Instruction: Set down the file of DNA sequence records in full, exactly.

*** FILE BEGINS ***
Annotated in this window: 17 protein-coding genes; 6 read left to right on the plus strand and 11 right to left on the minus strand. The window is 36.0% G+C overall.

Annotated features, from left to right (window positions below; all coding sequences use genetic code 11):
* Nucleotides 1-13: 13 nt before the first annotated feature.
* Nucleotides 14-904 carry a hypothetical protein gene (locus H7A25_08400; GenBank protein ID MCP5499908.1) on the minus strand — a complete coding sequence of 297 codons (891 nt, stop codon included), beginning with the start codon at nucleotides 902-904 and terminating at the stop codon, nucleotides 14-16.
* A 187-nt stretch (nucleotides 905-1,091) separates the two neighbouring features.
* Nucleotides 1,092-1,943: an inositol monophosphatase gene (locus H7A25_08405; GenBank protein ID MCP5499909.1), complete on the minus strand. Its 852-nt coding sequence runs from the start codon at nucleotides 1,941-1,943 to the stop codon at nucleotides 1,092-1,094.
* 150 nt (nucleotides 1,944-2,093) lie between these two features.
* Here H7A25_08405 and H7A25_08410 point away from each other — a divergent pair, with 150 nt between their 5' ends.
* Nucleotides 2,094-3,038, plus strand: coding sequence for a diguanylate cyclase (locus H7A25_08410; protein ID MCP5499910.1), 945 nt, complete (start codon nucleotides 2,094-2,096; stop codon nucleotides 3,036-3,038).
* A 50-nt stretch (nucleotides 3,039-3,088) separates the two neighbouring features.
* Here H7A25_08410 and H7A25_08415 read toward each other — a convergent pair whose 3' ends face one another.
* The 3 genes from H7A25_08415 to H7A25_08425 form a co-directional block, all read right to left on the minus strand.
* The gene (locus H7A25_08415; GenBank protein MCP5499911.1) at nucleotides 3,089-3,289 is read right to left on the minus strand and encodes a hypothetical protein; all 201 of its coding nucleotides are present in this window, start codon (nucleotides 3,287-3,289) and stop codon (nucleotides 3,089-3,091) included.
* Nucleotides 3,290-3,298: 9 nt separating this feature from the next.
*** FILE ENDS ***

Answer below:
Annotated in this window: 17 protein-coding genes; 6 read left to right on the plus strand and 11 right to left on the minus strand. The window is 36.0% G+C overall.

Annotated features, from left to right (window positions below; all coding sequences use genetic code 11):
* Nucleotides 1-13: 13 nt before the first annotated feature.
* Nucleotides 14-904 carry a hypothetical protein gene (locus H7A25_08400; GenBank protein ID MCP5499908.1) on the minus strand — a complete coding sequence of 297 codons (891 nt, stop codon included), beginning with the start codon at nucleotides 902-904 and terminating at the stop codon, nucleotides 14-16.
* A 187-nt stretch (nucleotides 905-1,091) separates the two neighbouring features.
* Nucleotides 1,092-1,943: an inositol monophosphatase gene (locus H7A25_08405; GenBank protein ID MCP5499909.1), complete on the minus strand. Its 852-nt coding sequence runs from the start codon at nucleotides 1,941-1,943 to the stop codon at nucleotides 1,092-1,094.
* 150 nt (nucleotides 1,944-2,093) lie between these two features.
* Here H7A25_08405 and H7A25_08410 point away from each other — a divergent pair, with 150 nt between their 5' ends.
* Nucleotides 2,094-3,038, plus strand: coding sequence for a diguanylate cyclase (locus H7A25_08410; protein ID MCP5499910.1), 945 nt, complete (start codon nucleotides 2,094-2,096; stop codon nucleotides 3,036-3,038).
* A 50-nt stretch (nucleotides 3,039-3,088) separates the two neighbouring features.
* Here H7A25_08410 and H7A25_08415 read toward each other — a convergent pair whose 3' ends face one another.
* The 3 genes from H7A25_08415 to H7A25_08425 form a co-directional block, all read right to left on the minus strand.
* The gene (locus H7A25_08415; GenBank protein MCP5499911.1) at nucleotides 3,089-3,289 is read right to left on the minus strand and encodes a hypothetical protein; all 201 of its coding nucleotides are present in this window, start codon (nucleotides 3,287-3,289) and stop codon (nucleotides 3,089-3,091) included.
* Nucleotides 3,290-3,298: 9 nt separating this feature from the next.